The service splitter configuration already exists in your demo environment at l7_config/api_service_splitter_100_0.json and looks like this.

json
{
"kind": "service-splitter",
"name": "api",
"splits": [
{
"weight": 100,
"service_subset": "v1"
},
{
"weight": 0,
"service_subset": "v2"
}
]
}

Apply this configuration entry by issuing another PUT request to the Consul’s configuration entry endpoint of the HTTP API.

shell
$ curl localhost:8500/v1/config -XPUT -d @l7_config/api_service_splitter_100_0.json
true%

This scenario is the first stage in our Canary deployment; you can now launch the new version of your service without it immediately being used by the upstream load balancing group.

Start and Register API Service Version 2

Next you’ll start the canary version of the API service (version 2), and register it with the settings that you used in the configuration entries for resolution and splitting. Start the service, register it, and start its connect sidecar with the following command. This command will run in the foreground, so you’ll need to open a new terminal window after you run it.

shell
$ docker-compose -f docker-compose-v2.yml up

Check that the service and its proxy have registered by looking for a new v2 tags next to the API service and API sidecar proxies in the Consul UI.

Configure Service Splitting – 50% Version 1, 50% Version 2

Now that version 2 is running and registered, the next step is to gradually increase traffic to it by changing the weight of the v2 service subset in the service splitter configuration. Let’s increase the weight of the v2 service to 50%. Remember; total service weight must equal 100, so you also reduce the weight of the v1 subset to 50. The configuration file is already in your demo environment at l7_config/api_service_splitter_50_50.json and it looks like this.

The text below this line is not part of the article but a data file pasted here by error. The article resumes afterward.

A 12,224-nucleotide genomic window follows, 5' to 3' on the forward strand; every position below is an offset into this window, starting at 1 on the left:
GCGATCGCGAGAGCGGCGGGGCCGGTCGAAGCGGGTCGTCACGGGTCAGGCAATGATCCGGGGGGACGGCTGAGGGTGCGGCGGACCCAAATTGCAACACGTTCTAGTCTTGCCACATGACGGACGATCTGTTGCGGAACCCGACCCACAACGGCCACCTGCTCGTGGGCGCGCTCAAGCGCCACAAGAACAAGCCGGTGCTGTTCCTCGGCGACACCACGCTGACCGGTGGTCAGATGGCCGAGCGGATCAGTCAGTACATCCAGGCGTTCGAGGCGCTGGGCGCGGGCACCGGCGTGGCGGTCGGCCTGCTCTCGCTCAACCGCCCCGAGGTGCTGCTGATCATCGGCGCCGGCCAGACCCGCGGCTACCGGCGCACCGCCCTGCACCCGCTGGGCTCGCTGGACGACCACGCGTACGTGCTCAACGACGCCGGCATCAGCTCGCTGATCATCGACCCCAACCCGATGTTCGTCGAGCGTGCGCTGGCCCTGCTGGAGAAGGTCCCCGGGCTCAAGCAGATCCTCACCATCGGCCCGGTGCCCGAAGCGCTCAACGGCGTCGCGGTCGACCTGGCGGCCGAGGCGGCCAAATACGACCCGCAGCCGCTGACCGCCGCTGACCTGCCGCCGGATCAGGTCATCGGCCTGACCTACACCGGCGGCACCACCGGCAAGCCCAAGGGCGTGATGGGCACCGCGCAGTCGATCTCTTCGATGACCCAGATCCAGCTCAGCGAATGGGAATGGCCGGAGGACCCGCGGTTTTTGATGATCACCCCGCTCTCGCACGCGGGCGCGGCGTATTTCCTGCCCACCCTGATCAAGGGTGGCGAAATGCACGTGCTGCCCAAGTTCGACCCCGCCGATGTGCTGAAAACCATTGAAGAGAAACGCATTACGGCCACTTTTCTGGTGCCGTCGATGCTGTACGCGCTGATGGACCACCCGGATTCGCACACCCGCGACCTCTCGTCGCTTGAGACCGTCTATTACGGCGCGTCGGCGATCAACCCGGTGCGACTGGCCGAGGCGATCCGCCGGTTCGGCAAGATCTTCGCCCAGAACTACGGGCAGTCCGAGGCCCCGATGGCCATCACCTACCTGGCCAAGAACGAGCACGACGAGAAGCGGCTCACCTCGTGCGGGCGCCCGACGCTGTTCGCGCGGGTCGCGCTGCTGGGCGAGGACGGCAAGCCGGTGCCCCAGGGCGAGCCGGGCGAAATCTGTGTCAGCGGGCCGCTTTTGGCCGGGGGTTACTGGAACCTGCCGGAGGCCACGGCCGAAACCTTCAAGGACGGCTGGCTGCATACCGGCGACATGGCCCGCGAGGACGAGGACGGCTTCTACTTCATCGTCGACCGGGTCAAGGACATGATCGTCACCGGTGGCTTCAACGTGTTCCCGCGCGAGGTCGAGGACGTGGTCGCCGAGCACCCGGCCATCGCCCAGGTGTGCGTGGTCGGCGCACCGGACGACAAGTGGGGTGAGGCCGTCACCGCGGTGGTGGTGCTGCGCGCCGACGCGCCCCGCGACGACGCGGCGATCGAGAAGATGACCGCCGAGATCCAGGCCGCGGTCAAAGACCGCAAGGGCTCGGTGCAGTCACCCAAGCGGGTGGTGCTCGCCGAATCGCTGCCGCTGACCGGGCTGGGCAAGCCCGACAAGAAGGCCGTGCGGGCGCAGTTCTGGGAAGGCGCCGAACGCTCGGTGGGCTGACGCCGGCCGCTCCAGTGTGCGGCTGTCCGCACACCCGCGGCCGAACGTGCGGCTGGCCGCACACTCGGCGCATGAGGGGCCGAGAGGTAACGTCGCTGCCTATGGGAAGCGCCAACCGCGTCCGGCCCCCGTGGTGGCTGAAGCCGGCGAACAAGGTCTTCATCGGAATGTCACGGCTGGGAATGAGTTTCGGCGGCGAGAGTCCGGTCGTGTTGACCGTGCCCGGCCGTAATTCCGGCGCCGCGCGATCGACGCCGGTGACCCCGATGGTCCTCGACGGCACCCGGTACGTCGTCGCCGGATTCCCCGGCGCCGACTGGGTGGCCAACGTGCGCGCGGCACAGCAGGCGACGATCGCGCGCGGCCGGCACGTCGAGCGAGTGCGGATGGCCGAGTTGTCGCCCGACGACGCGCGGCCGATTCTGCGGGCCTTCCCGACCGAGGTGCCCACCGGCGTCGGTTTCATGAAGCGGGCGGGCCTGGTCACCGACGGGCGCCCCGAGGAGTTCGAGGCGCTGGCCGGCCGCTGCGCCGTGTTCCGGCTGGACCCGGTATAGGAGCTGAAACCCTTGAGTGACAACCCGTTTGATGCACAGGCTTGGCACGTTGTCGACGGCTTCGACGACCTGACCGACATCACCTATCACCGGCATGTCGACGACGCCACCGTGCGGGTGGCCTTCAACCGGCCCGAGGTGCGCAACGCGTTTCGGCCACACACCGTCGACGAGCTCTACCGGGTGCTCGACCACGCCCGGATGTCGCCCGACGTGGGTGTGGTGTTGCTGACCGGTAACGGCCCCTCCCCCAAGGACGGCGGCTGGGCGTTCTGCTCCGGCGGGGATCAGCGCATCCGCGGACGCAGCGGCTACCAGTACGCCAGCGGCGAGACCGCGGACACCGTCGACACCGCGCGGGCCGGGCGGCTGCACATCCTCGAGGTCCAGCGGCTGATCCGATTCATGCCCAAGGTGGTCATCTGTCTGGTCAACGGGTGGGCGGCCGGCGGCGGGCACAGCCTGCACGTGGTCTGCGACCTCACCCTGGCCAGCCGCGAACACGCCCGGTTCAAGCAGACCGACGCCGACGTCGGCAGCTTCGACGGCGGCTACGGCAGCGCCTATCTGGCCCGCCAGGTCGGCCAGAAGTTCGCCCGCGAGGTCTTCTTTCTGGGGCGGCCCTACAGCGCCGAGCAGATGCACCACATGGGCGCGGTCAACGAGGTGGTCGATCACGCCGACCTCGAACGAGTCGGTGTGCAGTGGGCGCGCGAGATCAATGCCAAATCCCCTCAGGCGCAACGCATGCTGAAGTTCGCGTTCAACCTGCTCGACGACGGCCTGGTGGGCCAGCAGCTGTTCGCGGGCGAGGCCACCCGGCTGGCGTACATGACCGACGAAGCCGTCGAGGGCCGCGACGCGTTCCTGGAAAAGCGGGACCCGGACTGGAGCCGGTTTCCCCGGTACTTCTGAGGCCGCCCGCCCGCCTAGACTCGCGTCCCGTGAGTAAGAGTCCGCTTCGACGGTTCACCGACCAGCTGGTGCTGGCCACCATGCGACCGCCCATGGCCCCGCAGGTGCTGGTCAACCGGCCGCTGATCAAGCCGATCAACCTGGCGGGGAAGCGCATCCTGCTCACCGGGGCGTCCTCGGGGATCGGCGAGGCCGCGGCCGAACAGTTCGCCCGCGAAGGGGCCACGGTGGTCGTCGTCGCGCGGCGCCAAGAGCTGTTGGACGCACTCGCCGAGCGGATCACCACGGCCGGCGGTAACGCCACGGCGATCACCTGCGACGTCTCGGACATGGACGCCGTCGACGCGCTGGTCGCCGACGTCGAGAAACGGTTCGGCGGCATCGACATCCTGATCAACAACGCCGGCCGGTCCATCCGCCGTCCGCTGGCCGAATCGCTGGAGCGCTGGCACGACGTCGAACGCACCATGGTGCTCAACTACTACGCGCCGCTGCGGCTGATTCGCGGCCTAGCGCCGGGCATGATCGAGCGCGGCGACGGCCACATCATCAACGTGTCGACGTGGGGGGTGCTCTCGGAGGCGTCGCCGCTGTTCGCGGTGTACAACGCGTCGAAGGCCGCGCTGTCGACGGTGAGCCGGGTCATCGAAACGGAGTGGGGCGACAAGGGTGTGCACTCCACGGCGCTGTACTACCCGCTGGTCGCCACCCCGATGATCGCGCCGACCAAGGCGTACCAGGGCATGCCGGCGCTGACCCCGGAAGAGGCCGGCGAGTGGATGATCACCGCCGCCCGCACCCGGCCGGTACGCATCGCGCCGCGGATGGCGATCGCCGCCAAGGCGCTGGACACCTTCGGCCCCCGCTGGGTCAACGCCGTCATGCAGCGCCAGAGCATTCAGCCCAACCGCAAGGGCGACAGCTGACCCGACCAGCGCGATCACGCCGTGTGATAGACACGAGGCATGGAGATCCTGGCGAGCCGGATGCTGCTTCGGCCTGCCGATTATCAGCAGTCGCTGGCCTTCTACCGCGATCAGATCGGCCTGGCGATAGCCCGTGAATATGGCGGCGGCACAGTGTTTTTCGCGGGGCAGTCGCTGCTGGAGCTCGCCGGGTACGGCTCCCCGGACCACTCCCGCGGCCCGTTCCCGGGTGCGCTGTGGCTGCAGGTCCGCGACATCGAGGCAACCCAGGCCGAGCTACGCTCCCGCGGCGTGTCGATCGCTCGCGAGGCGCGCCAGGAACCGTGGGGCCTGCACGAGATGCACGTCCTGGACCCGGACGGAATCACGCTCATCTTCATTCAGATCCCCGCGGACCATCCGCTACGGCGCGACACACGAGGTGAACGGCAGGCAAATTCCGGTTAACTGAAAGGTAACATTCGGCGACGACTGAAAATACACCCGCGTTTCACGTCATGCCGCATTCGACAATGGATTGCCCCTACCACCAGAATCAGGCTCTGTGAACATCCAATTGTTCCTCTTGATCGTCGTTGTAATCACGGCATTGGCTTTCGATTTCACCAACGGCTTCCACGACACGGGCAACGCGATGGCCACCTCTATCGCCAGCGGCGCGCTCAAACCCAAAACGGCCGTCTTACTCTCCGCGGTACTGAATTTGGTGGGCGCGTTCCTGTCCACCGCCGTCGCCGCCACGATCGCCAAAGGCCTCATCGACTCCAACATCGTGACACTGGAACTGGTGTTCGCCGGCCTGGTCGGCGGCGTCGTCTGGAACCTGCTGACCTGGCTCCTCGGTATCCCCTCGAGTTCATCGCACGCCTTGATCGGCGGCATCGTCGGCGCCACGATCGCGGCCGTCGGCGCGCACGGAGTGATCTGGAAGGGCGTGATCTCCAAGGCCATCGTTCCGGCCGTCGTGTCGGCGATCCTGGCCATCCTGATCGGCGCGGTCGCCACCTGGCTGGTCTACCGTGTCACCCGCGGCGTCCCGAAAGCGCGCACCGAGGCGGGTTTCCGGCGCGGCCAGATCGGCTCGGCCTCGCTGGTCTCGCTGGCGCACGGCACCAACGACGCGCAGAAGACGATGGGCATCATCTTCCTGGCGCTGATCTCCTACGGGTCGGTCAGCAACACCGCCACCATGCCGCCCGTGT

json
{
"kind": "service-splitter",
"name": "api",
"splits": [
{
"weight": 50,
"service_subset": "v1"
},
{
"weight": 50,
"service_subset": "v2"
}
]
}

Apply the configuration as before.

shell
$ curl localhost:8500/v1/config -XPUT -d @l7_config/api_service_splitter_50_50.json
true%

Now that you’ve increased the percentage of traffic to v2, curl the web service again. You will see traffic equally distributed across both of the service subsets.

“`shell
$ curl localhost:9090
Hello World

Upstream Data: localhost:9091

Service V1%
$ curl localhost:9090
Hello World

Upstream Data: localhost:9091

Service V2%
$ curl localhost:9090
Hello World

Upstream Data: localhost:9091

Service V1%
“`

If you were actually performing a canary deployment you would want to choose a much smaller percentage for your initial split: the smallest possible percentage that would give you reliable data on service performance. You would then slowly increase the percentage by iterating over this step as you gained confidence in version 2 of your service. Some companies may eventually choose to automate the ramp up based on preset performance thresholds.

Configure Service Splitting – 100% Version 2

Once you are confident that the new version of the service is operating correctly, you can send 100% of traffic to the version 2 subset. The configuration for a 100% split to version 2 looks like this.

json
{
"kind": "service-splitter",
"name": "api",
"splits": [
{
"weight": 0,
"service_subset": "v1"
},
{
"weight": 100,
"service_subset": "v2"
}
]
}

Apply it with a call to the HTTP API config endpoint as you did before.

shell
$ curl localhost:8500/v1/config -XPUT -d @l7_config/api_service_splitter_0_100.json
true%

Now when you curl the web service again. 100% of traffic is sent to the version 2 subset.

“`shell
$ curl localhost:9090
Hello World

Upstream Data: localhost:9091

Service V2%
$ curl localhost:9090
Hello World

Upstream Data: localhost:9091

Service V2%
$ curl localhost:9090
Hello World

Upstream Data: localhost:9091

Service V2%
“`

Typically in a production environment, you would now remove the version 1 service to release capacity in your cluster. Congratulations, you’ve now completed the deployment of version 2 of your service.

Clean up

To stop and remove the containers and networks that you created you will run docker-compose down twice: once for each of the docker compose commands you ran. Because containers you created in the second compose command are running on the network you created in the first command, you will need to bring down the environments in the opposite order that you created them in.

First you’ll stop and remove the containers created for v2 of the API service.